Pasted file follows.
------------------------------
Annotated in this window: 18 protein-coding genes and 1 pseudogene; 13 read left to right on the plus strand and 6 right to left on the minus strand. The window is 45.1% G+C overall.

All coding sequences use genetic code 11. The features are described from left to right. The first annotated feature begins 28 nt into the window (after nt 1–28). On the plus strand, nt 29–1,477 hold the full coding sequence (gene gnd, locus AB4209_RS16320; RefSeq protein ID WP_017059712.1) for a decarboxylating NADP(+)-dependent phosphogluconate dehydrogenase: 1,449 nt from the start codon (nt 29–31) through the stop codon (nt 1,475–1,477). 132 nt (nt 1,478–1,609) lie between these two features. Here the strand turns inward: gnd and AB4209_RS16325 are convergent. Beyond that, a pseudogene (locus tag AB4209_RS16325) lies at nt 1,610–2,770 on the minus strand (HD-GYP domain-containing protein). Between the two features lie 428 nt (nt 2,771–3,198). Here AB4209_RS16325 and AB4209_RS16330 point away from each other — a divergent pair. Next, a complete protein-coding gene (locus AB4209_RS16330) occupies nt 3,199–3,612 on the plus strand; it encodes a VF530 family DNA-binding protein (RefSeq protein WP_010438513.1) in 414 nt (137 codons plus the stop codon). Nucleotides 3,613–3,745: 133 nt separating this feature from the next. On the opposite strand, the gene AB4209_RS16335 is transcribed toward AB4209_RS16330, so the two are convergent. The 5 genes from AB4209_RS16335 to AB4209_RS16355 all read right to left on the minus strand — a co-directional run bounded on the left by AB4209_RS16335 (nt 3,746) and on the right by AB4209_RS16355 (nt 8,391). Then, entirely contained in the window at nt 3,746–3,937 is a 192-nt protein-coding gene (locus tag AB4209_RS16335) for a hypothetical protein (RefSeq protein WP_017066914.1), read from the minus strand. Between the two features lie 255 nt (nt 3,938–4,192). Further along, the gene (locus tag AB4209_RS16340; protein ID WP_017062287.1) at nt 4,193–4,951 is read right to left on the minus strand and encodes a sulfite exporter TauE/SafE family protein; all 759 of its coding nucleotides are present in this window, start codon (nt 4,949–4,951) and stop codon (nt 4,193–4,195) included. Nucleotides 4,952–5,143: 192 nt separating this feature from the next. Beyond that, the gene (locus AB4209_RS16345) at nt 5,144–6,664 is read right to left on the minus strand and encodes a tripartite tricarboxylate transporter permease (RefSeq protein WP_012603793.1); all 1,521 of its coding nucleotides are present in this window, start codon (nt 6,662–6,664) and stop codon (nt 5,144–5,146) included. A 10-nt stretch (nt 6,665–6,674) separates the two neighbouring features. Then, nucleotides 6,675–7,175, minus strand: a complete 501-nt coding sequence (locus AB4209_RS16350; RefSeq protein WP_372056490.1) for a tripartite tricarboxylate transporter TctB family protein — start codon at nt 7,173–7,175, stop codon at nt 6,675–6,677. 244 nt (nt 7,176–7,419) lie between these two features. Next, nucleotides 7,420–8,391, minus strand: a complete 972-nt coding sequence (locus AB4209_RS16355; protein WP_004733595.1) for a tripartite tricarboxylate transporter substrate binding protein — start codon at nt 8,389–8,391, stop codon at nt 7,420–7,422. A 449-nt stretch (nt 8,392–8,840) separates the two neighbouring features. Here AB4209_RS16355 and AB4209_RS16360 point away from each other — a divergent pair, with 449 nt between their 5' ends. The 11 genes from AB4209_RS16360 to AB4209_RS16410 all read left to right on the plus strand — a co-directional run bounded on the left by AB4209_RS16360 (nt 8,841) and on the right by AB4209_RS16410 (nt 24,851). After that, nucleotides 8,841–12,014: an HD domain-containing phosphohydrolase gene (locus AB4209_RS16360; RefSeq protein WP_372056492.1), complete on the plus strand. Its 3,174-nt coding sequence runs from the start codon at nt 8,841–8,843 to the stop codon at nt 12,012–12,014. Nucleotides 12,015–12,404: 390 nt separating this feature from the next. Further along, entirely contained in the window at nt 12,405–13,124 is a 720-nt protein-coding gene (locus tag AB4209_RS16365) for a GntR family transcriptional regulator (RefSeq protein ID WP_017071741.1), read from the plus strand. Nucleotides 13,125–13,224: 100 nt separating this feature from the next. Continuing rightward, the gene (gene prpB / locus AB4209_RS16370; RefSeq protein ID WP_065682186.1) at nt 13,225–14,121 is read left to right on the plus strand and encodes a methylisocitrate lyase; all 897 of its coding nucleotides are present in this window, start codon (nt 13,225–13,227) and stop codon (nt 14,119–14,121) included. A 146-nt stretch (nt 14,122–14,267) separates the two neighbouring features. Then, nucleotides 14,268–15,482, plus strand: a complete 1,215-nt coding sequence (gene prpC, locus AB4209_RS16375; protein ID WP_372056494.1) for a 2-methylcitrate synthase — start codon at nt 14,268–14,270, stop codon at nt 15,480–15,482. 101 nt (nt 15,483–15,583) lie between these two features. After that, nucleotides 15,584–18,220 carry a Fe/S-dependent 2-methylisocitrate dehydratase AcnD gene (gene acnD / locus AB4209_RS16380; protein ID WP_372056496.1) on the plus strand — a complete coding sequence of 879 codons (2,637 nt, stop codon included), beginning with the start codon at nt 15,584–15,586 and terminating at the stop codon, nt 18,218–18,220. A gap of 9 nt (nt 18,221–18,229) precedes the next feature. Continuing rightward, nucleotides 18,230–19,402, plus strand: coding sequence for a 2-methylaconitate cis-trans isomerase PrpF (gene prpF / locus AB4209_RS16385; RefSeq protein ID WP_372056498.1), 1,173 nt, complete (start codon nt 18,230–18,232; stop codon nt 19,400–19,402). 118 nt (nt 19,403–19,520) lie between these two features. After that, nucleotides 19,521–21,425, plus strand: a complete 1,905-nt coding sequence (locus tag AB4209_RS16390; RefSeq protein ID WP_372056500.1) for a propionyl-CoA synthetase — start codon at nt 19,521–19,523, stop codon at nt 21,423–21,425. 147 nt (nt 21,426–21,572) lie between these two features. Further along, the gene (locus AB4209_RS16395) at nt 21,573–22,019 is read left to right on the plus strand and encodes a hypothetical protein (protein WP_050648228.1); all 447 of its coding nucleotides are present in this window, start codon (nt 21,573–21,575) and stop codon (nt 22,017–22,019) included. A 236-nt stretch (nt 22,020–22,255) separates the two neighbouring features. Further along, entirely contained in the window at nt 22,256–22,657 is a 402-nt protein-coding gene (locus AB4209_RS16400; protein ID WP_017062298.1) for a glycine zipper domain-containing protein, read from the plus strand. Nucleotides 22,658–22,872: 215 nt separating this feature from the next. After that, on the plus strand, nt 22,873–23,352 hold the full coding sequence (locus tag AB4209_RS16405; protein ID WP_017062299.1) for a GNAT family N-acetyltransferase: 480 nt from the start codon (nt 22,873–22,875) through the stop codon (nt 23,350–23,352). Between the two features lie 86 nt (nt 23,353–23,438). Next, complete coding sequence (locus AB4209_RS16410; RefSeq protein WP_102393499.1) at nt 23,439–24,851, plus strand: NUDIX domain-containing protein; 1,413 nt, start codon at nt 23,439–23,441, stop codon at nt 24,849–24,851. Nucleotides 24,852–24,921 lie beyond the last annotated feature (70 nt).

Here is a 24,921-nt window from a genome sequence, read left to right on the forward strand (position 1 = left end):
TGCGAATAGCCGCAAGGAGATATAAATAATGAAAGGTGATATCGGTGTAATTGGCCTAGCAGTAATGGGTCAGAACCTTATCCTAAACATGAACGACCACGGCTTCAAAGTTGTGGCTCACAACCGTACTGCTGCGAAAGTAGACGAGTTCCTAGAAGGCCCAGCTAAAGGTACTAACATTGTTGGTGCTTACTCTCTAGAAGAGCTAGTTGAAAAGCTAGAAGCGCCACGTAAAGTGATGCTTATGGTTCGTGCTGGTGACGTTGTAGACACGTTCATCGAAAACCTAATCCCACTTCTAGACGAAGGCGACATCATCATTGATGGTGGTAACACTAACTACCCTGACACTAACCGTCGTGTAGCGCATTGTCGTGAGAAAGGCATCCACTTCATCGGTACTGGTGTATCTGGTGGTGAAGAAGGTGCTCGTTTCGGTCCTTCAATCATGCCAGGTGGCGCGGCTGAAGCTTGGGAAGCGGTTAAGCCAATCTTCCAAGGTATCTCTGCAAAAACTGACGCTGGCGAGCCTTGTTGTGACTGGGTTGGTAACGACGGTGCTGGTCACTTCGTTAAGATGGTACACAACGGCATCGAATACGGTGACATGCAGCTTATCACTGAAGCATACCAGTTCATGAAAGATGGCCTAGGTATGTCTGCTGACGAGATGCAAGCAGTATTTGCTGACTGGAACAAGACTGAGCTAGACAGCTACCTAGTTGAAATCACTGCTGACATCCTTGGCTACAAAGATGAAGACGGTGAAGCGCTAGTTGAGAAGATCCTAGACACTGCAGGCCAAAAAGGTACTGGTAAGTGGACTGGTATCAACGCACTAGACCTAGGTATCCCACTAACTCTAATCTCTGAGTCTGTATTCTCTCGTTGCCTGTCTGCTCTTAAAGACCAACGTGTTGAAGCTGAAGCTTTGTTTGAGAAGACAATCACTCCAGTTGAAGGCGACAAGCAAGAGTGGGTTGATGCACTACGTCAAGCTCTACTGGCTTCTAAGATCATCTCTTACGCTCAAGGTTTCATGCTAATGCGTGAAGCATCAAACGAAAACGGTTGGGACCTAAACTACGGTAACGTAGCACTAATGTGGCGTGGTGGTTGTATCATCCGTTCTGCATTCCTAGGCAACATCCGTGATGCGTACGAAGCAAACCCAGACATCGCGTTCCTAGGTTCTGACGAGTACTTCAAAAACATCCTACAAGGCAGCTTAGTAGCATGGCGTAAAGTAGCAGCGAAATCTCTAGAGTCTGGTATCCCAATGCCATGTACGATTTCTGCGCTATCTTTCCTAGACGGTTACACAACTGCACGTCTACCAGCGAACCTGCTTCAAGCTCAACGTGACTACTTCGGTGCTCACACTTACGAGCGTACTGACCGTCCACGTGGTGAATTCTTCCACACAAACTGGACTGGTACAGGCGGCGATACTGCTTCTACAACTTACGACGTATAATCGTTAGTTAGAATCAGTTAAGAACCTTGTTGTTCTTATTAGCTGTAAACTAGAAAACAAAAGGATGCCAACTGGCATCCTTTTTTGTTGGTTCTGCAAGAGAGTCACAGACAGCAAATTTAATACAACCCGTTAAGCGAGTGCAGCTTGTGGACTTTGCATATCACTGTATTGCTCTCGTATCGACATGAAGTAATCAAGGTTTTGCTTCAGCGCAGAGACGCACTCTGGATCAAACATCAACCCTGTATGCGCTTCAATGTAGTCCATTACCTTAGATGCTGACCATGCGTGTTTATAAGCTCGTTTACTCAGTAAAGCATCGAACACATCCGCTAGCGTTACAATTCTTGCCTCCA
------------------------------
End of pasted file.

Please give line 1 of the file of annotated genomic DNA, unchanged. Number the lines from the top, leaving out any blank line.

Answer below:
Annotated in this window: 18 protein-coding genes and 1 pseudogene; 13 read left to right on the plus strand and 6 right to left on the minus strand. The window is 45.1% G+C overall.